When the saint from Ipanema goes surfing

Friday 20 March 2015 — Homeport: Falmouth Harbor — first day of spring (hooray!) 

When I say I keep my thumb on the pulse of popular culture, dear readers, by “culture” I mean worldwide culture. This entails tracking multiple and varied sources. My most recent copy of Surfer Today is a good example. In it is an article concerning the Vatican and a surfer dude. “What’s this?” I asked myself. I soon found related information on the Catholic News Service. Then Father F. X. Wallace slipped me an article on the subject he had clipped from the venerable Wall Street Journal. Indeed, my interest has now been piqued. How could I have missed this major cultural and religious phenomenon? Here it is in a nutshell, on the remote chance that you may still be in the dark on this matter: The late Guido Schaffer, M.D., a transitional deacon from Brazil known as Anjo Surfista (Surfer Angel) may eventually be declared a saint of the Catholic Church. 

Guido was born May 22, 1974 in Volta Retonda, Brazil, the son of husband-and-wife physicians. To no one’s surprise, in 1998, he himself graduated from medical school. As a physician, he dedicated himself to working among the poor of Brazil, especially the indigenous people. He served with the Missionaries of Charity (founded by Mother Teresa) in providing medical care for the homeless. Dr. Guido Schaffer enjoyed surfing in his spare time. Some say that for Guido Schaffer, surfing was a form of prayer, a wordless communing with God. Guido Schaffer was a very religious man and often conducted prayer services on the beach. Before I try this new form of contemplation, I would first have to learn to swim. On second thought, perhaps I had better stick with the Rosary. It seems much safer.

There came a point in life when Dr. Schaffer suspected God was calling him to the priesthood. Eventually, in 2002, he broke off his engagement to be married and began preparing for the priesthood at a Benedictine monastery. In 2008 he continued his studies at St. Joseph Seminary in Rio de Janeiro. He hoped, after ordination, to work among the poor as a priest and medical doctor. In 2009, just weeks before his ordination to the priesthood, he died in a tragic accident. While “hanging 10” with a group of surfer buddies, he was struck by the surfboard on which he was riding and drowned. He was 34 years of age at the time.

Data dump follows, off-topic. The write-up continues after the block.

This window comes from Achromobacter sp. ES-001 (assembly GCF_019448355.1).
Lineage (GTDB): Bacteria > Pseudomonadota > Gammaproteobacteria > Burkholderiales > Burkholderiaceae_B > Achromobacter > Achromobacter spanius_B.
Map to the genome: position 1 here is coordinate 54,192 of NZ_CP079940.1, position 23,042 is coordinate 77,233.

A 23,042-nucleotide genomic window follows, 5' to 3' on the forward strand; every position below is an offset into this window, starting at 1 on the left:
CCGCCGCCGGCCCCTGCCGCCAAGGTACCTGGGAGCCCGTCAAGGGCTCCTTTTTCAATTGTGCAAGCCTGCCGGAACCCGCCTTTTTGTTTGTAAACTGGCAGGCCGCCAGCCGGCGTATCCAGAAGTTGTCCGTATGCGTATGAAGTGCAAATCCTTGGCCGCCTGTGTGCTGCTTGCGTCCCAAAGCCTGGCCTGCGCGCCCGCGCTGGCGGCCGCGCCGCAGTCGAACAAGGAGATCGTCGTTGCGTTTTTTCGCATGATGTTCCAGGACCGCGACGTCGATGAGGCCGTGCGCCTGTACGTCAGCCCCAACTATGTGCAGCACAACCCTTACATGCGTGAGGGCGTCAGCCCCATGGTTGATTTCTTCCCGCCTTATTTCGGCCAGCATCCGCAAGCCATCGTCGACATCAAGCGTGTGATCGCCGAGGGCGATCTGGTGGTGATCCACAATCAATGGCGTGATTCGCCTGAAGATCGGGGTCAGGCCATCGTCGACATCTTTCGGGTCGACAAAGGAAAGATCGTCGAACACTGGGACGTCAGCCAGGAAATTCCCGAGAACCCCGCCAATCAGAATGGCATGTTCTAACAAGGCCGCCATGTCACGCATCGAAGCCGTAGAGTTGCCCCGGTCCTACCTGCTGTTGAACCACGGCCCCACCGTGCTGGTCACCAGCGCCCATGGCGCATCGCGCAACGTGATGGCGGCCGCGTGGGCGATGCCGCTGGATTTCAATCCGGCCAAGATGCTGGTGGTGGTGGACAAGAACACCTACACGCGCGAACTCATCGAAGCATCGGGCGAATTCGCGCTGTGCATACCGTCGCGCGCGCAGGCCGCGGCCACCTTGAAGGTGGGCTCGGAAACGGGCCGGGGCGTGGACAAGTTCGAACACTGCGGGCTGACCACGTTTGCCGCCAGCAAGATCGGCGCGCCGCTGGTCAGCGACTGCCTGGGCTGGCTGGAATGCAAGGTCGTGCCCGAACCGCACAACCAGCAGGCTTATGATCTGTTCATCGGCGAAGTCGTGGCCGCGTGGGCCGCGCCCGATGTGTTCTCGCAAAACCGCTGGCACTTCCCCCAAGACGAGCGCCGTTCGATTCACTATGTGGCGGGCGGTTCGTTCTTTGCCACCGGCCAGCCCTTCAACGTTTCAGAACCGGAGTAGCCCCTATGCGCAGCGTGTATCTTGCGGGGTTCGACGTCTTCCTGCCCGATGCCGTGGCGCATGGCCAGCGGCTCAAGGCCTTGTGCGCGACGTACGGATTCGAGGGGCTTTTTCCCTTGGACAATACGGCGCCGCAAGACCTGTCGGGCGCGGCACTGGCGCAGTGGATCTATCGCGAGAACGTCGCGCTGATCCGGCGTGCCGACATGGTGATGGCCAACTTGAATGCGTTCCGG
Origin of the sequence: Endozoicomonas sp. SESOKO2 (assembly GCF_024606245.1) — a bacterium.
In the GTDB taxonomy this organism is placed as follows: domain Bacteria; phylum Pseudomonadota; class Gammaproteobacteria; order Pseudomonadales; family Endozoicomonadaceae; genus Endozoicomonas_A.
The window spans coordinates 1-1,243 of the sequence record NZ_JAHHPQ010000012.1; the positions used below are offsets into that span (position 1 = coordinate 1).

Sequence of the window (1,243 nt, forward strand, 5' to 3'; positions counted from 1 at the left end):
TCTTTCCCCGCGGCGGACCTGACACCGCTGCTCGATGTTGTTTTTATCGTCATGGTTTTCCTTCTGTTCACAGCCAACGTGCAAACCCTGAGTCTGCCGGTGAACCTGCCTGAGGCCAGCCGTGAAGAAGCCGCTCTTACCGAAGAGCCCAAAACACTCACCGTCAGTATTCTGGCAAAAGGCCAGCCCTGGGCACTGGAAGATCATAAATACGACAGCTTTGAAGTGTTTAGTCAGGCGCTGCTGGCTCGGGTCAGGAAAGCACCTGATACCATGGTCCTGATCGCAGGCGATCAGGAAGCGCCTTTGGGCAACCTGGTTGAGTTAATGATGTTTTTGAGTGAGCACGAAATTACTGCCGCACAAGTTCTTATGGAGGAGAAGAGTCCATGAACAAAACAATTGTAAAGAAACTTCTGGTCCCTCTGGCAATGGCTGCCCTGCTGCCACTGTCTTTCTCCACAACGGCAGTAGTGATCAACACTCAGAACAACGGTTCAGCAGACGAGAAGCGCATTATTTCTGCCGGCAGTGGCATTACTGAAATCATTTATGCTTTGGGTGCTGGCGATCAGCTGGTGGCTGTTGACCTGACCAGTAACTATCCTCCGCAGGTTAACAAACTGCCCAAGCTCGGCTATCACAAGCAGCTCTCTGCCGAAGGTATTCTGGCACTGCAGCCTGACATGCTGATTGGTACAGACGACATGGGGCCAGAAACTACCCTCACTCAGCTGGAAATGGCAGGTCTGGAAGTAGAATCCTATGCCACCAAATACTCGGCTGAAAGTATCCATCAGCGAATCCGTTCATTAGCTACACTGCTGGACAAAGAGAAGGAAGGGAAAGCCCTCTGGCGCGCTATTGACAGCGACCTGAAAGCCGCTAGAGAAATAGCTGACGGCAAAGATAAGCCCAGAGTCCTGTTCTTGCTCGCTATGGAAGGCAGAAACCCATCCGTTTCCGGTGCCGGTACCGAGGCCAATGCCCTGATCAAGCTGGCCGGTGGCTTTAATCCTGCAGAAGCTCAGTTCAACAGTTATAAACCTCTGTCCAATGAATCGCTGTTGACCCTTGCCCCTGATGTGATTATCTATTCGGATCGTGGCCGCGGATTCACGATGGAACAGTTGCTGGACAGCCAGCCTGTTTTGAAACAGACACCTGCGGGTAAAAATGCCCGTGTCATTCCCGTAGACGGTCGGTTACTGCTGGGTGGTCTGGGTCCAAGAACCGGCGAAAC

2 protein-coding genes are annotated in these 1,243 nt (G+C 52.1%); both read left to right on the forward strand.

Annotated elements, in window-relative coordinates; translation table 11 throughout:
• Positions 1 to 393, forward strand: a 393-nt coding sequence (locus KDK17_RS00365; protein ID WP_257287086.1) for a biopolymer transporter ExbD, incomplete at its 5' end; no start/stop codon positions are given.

On the day of his Mass of Christian Burial, the Church of Our Lady of Copacabana was filled with 2,000 bishops, priests, religious Sisters, medical professionals, young people — and of course the sick and homeless. They all recognized him as a young man who deeply loved God and neighbor. His tomb soon became a place of pilgrimage. Miraculous healings began to be claimed through his intercession. By request of the people, Holy Mass was scheduled monthly at his grave.

In May 2014, exactly five years after the death of Guido Schaffer, the archbishop of Rio de Janeiro formally petitioned the Vatican for permission to open his cause for beatification and canonization. A stack of documents and testimonials were included with the petition. 

The request was reviewed by various Roman Dicasteries. No objections were raised. In January of this year, the Congregation for the Causes of Saints in Rome informed the Archbishop of Rio that nothing stood in the way of proceeding with the process (Nihil Obstat).

The Archdiocese of Rio de Janeiro has now established a tribunal to handle the case of the alleged surfing saint. Information is being collected. All of Dr. Schaffer’s writings, public and private, must be reviewed. A postulator has been appointed. I imagine it will be difficult to find a “devil’s advocate” to argue against his canonization but they need to find one somewhere. 

The task is this: the tribunal, in union with the archbishop, must render a judgment as to whether or not Servant of God Guido Schaffer, M.D., has shown heroic virtues (all of them, not just four out of seven: faith, hope, charity, prudence, justice, temperance, and fortitude). If the ruling is affirmative, back goes the case to Rome. You can, by the way, circumvent the “heroic virtues” clause by dying as a martyr for the faith, but accidental drowning does not qualify.

Meanwhile, the body of Servant of God Guido Schaffer has been transferred to the Church of Our Lady of Peace in the resort town of Ipanema. Outside the church hangs a large banner featuring a photograph of Guido Schaffer wearing blue surfer’s shorts, riding a wave and staring off into the distance. 

The process of canonization is time-consuming, intensive, extensive, and expensive — and for Servant of God Guido Schaffer we’ve only just begun (as they used to sing at weddings in the 1970s). 

Personally, I think the canonization of Guido Schaffer would be an inspiration to today’s young people. It means you can be young and holy at the same time.

Now they tell me.

Anchor columnist Father Goldrick is pastor of St. Patrick’s Parish in Falmouth.

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